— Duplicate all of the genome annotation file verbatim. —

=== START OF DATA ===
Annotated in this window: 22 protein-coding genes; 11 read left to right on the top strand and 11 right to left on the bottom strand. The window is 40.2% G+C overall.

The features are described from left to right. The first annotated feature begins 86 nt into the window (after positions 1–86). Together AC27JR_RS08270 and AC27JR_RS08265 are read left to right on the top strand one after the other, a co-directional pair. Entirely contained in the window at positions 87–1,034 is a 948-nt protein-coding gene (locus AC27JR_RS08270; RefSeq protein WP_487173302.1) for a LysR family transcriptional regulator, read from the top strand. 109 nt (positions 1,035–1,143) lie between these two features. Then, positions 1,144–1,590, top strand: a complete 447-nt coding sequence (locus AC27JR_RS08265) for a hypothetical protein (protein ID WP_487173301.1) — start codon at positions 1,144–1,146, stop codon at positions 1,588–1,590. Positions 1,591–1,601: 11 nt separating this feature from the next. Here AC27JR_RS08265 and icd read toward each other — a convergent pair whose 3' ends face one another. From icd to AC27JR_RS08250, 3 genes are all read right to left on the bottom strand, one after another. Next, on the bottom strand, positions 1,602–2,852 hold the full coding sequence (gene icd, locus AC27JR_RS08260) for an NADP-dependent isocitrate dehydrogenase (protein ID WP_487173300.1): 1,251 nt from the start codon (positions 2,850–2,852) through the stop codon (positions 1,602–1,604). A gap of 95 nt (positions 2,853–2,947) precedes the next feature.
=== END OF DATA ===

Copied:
Annotated in this window: 22 protein-coding genes; 11 read left to right on the top strand and 11 right to left on the bottom strand. The window is 40.2% G+C overall.

The features are described from left to right. The first annotated feature begins 86 nt into the window (after positions 1–86). Together AC27JR_RS08270 and AC27JR_RS08265 are read left to right on the top strand one after the other, a co-directional pair. Entirely contained in the window at positions 87–1,034 is a 948-nt protein-coding gene (locus AC27JR_RS08270; RefSeq protein WP_487173302.1) for a LysR family transcriptional regulator, read from the top strand. 109 nt (positions 1,035–1,143) lie between these two features. Then, positions 1,144–1,590, top strand: a complete 447-nt coding sequence (locus AC27JR_RS08265) for a hypothetical protein (protein ID WP_487173301.1) — start codon at positions 1,144–1,146, stop codon at positions 1,588–1,590. Positions 1,591–1,601: 11 nt separating this feature from the next. Here AC27JR_RS08265 and icd read toward each other — a convergent pair whose 3' ends face one another. From icd to AC27JR_RS08250, 3 genes are all read right to left on the bottom strand, one after another. Next, on the bottom strand, positions 1,602–2,852 hold the full coding sequence (gene icd, locus AC27JR_RS08260) for an NADP-dependent isocitrate dehydrogenase (protein ID WP_487173300.1): 1,251 nt from the start codon (positions 2,850–2,852) through the stop codon (positions 1,602–1,604). A gap of 95 nt (positions 2,853–2,947) precedes the next feature.